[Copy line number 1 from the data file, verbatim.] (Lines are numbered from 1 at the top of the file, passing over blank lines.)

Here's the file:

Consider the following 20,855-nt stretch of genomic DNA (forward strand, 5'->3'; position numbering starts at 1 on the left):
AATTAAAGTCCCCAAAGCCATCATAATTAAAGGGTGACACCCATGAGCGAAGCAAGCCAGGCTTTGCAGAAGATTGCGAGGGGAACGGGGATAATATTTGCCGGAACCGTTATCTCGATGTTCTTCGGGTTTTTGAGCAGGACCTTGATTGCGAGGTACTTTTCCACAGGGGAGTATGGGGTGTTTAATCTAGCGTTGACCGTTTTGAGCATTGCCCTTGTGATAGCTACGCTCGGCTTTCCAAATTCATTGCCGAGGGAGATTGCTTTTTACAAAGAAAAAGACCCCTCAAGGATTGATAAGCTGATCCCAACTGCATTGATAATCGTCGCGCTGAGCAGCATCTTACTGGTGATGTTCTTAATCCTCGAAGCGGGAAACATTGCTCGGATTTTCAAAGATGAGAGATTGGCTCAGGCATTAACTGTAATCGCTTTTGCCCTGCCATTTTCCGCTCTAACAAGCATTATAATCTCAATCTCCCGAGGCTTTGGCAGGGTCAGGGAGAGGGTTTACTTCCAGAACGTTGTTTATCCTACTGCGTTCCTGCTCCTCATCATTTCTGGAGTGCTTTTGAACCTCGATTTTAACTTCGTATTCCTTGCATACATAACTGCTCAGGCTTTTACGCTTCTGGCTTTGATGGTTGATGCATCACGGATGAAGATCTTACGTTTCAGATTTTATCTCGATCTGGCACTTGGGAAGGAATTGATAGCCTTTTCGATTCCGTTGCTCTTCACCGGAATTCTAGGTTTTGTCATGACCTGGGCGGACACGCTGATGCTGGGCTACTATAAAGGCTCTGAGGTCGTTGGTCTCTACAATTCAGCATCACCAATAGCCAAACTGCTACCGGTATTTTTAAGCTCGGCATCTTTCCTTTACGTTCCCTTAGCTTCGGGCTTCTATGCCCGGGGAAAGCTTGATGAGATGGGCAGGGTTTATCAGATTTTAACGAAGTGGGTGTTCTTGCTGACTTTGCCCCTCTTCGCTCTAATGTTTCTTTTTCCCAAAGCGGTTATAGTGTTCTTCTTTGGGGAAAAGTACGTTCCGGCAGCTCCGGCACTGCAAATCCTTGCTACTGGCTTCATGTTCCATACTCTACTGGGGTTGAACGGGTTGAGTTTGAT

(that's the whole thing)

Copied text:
Consider the following 20,855-nt stretch of genomic DNA (forward strand, 5'->3'; position numbering starts at 1 on the left):